Hillsborough 30 for 30: A Tragic Account of a Preventable Accident


“Hillsborough” is one of many when it comes to movies in the ongoing ESPN 30 for 30 series and even the Soccer Stories subcategory it is placed in, but this documentary hits harder than almost every other one on the list. Rather than documenting an obscure team’s rise to fame or quirky anecdote almost lost forever in sports history, the story of the Hillsborough Disaster will never be forgotten, thanks in part to this production.

The Hillsborough Disaster took place on April 15th, 1989 at the English FA Cup Semifinal match where Liverpool FC was penned to face off against Nottingham Forest FC. The disaster took its name from the stadium where the match was held; Hillsborough was the home ground to the club Sheffield Wednesday in Sheffield, England. It started as Liverpool fans flooded in from the gates and concourse in high spirits to see their favorite club play for a spot in the FA Cup Final, but those in the front towards the pitch had to withstand more force than one ever should at a football match, resulting in the death of 96 people from the overcrowding, and the match was stopped only six minutes after kick-off.

You can find this story quite easily on the internet, but the ESPN documentary dives deeper than anything I had heard about the event before—about unlucky police staff switches, wrongful accusations, and closure for those who were indirectly affected not being served until decades later.

It starts with the FA Cup Semifinal match, but not the one in 1989. Eight years prior, a previous semifinal match had been held at Hillsborough between Tottenham Hotspur FC and the Wolverhampton Wanderers. Even then, Hillsborough wasn’t capable of handling such a gargantuan affair as fans were crushed up against the fences, but they were able to spill out onto the side of the field after a gate was opened. Some officers said deaths could’ve resulted, but this statement was refuted by higher-ups.

One of the best tangents included in the story, though seemingly insignificant, is about a hazing incident by two officers “mugging” a newly-hired officer outside of Sheffield. After the officer that was the victim of the offense complained, the two hazers were demoted, and police chief Brian Mole was transferred to Barnsley. Mole was very experienced in handling football events and was making plans for the upcoming fixture between Liverpool and Nottingham Forest. With him gone, inexperienced David Duckenfield became police chief and was tasked with handling the game. It was clear early on that Duckenfield wasn’t fit for the job when he referred to Nottingham Forest as “Nottinghamshire.”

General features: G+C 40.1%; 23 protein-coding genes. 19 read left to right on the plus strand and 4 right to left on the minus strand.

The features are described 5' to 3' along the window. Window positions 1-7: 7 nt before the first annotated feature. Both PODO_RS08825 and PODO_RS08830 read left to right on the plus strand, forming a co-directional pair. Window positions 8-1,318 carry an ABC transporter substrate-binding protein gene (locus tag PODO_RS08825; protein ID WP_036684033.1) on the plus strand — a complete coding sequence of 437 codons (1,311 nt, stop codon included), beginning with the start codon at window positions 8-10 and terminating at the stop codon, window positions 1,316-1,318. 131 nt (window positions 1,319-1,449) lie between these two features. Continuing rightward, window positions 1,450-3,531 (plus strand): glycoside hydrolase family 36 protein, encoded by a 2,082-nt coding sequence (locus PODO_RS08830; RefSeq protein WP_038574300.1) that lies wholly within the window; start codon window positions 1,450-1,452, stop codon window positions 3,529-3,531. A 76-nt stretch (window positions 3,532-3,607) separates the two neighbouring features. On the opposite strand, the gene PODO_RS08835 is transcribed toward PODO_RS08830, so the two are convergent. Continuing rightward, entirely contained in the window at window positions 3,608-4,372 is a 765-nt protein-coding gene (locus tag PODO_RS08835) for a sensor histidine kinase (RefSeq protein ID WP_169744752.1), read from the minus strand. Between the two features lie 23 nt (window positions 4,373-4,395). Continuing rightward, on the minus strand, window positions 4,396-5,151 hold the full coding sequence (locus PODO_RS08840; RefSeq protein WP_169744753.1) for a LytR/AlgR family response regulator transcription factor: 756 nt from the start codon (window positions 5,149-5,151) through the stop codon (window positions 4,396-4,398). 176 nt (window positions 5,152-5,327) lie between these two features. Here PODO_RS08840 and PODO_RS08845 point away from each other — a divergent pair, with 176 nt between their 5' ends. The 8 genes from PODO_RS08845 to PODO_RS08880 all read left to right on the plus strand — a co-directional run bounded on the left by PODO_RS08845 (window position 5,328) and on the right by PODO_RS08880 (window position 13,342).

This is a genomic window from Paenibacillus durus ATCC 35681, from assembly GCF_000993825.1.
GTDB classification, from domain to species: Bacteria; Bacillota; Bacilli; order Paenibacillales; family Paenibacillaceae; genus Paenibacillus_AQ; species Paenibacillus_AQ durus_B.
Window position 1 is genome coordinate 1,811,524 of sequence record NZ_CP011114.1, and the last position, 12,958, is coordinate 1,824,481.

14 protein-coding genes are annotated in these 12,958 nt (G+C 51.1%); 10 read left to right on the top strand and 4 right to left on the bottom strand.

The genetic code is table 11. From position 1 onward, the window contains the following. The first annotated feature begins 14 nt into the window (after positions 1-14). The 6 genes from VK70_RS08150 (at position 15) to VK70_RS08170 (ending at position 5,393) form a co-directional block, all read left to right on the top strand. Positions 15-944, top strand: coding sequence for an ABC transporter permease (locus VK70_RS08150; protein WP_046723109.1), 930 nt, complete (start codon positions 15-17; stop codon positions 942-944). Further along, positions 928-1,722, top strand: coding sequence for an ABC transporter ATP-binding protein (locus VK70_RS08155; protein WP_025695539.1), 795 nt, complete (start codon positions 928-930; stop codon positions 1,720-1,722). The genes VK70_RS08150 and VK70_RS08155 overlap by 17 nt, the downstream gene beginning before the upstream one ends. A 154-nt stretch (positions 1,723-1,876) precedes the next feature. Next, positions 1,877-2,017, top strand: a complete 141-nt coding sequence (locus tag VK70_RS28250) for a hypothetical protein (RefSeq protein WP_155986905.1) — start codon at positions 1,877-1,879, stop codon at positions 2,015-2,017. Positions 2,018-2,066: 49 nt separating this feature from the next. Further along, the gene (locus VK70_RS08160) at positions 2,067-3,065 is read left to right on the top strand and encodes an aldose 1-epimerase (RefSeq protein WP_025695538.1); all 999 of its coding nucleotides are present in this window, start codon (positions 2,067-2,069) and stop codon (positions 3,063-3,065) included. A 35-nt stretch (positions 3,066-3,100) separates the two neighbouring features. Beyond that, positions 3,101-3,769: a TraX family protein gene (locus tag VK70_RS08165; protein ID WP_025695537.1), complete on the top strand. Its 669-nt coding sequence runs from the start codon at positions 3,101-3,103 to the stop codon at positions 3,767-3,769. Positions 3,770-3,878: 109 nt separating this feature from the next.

When game day came around, the number of fans showing up was actually quite sparse until 20 minutes before; at this time, the Liverpool fans began showing up in exponentially growing numbers. Eventually, tragedy struck and though not all 96 died right away—some passed away later due to complications—many had been killed in that short period of time while Duckenfield watched on from the control room, doing nothing to alleviate the situation. Bodies were taken to a gym across the street from the stadium and later were tested at the order of coroner Stefan Popper for blood-alcohol levels, even children. Unbeknownst at the time, those higher in the ranks in the police force tried to conserve their image by painting the Liverpool fans as a bunch of drunken hooligans. This became the overall consensus as news outlets distributed this story. 

Although the police’s cover-up of its irresponsibility was effective for many years, it was exposed not long ago that the accounts of the officers had been edited without their knowledge by their superiors. Along with these documents being leaked, many people interviewed whose loved ones had been injured or died at the incident had been protesting for years for justice or closure at the least. The Hillsborough Independent Panel was founded by the British government in 2009, and it came to the conclusion in 2012 that the Liverpool fans were not at fault for the Hillsborough Disaster and that the police did not have sufficient control over the situation, granting closure to those who needed it.

This emotional story, although very sad for its majority, has a few bright spots, including the conclusion clearing the fans of fault. I would recommend this documentary for anyone passionate about sports, and I think its something everyone needs to see.